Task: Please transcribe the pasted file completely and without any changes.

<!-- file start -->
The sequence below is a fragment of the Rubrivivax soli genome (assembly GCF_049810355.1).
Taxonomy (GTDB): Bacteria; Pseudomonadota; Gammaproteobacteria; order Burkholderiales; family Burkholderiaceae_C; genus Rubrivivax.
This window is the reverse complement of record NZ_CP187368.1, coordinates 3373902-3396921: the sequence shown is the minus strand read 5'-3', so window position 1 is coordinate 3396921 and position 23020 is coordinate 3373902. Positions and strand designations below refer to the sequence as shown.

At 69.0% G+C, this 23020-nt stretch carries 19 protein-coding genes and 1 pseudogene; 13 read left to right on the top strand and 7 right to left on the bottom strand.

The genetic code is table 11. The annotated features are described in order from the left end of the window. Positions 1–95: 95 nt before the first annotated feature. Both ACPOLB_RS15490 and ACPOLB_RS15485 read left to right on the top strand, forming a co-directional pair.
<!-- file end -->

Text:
The sequence below is a fragment of the Rubrivivax soli genome (assembly GCF_049810355.1).
Taxonomy (GTDB): Bacteria; Pseudomonadota; Gammaproteobacteria; order Burkholderiales; family Burkholderiaceae_C; genus Rubrivivax.
This window is the reverse complement of record NZ_CP187368.1, coordinates 3373902-3396921: the sequence shown is the minus strand read 5'-3', so window position 1 is coordinate 3396921 and position 23020 is coordinate 3373902. Positions and strand designations below refer to the sequence as shown.

At 69.0% G+C, this 23020-nt stretch carries 19 protein-coding genes and 1 pseudogene; 13 read left to right on the top strand and 7 right to left on the bottom strand.

The genetic code is table 11. The annotated features are described in order from the left end of the window. Positions 1–95: 95 nt before the first annotated feature. Both ACPOLB_RS15490 and ACPOLB_RS15485 read left to right on the top strand, forming a co-directional pair.